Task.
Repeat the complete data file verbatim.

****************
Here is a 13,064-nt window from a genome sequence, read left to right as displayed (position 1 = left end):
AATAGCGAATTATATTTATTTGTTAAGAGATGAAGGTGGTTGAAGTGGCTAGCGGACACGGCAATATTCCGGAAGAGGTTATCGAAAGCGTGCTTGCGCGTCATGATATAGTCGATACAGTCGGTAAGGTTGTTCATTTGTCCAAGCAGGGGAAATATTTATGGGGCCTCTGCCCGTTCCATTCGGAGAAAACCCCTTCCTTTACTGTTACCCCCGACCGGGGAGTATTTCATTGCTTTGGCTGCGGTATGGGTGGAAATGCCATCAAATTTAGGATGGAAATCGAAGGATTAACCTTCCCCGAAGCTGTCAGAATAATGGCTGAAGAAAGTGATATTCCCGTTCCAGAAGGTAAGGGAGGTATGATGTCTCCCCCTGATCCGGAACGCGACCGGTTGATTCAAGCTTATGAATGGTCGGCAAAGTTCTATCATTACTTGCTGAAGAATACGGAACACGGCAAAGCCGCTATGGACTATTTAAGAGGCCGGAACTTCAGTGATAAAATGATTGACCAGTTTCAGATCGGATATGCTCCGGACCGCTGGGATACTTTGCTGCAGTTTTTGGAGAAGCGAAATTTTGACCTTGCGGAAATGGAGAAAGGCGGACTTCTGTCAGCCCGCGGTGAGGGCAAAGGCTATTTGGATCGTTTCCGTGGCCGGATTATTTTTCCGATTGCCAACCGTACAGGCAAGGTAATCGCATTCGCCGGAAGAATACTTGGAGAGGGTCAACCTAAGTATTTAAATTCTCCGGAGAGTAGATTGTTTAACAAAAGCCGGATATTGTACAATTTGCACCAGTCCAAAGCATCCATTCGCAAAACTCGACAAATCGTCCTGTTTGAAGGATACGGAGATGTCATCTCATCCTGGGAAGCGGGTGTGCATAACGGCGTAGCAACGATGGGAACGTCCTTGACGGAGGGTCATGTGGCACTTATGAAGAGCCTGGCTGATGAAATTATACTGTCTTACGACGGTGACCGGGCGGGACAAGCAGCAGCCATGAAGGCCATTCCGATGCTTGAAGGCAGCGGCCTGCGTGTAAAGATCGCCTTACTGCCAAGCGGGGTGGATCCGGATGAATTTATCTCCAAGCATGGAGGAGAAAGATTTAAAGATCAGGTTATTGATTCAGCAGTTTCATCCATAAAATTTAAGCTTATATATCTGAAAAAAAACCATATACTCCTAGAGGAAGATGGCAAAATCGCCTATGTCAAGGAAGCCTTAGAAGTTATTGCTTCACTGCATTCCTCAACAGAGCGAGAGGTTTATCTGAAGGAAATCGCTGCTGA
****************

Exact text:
Here is a 13,064-nt window from a genome sequence, read left to right as displayed (position 1 = left end):
AATAGCGAATTATATTTATTTGTTAAGAGATGAAGGTGGTTGAAGTGGCTAGCGGACACGGCAATATTCCGGAAGAGGTTATCGAAAGCGTGCTTGCGCGTCATGATATAGTCGATACAGTCGGTAAGGTTGTTCATTTGTCCAAGCAGGGGAAATATTTATGGGGCCTCTGCCCGTTCCATTCGGAGAAAACCCCTTCCTTTACTGTTACCCCCGACCGGGGAGTATTTCATTGCTTTGGCTGCGGTATGGGTGGAAATGCCATCAAATTTAGGATGGAAATCGAAGGATTAACCTTCCCCGAAGCTGTCAGAATAATGGCTGAAGAAAGTGATATTCCCGTTCCAGAAGGTAAGGGAGGTATGATGTCTCCCCCTGATCCGGAACGCGACCGGTTGATTCAAGCTTATGAATGGTCGGCAAAGTTCTATCATTACTTGCTGAAGAATACGGAACACGGCAAAGCCGCTATGGACTATTTAAGAGGCCGGAACTTCAGTGATAAAATGATTGACCAGTTTCAGATCGGATATGCTCCGGACCGCTGGGATACTTTGCTGCAGTTTTTGGAGAAGCGAAATTTTGACCTTGCGGAAATGGAGAAAGGCGGACTTCTGTCAGCCCGCGGTGAGGGCAAAGGCTATTTGGATCGTTTCCGTGGCCGGATTATTTTTCCGATTGCCAACCGTACAGGCAAGGTAATCGCATTCGCCGGAAGAATACTTGGAGAGGGTCAACCTAAGTATTTAAATTCTCCGGAGAGTAGATTGTTTAACAAAAGCCGGATATTGTACAATTTGCACCAGTCCAAAGCATCCATTCGCAAAACTCGACAAATCGTCCTGTTTGAAGGATACGGAGATGTCATCTCATCCTGGGAAGCGGGTGTGCATAACGGCGTAGCAACGATGGGAACGTCCTTGACGGAGGGTCATGTGGCACTTATGAAGAGCCTGGCTGATGAAATTATACTGTCTTACGACGGTGACCGGGCGGGACAAGCAGCAGCCATGAAGGCCATTCCGATGCTTGAAGGCAGCGGCCTGCGTGTAAAGATCGCCTTACTGCCAAGCGGGGTGGATCCGGATGAATTTATCTCCAAGCATGGAGGAGAAAGATTTAAAGATCAGGTTATTGATTCAGCAGTTTCATCCATAAAATTTAAGCTTATATATCTGAAAAAAAACCATATACTCCTAGAGGAAGATGGCAAAATCGCCTATGTCAAGGAAGCCTTAGAAGTTATTGCTTCACTGCATTCCTCAACAGAGCGAGAGGTTTATCTGAAGGAAATCGCTGCTGA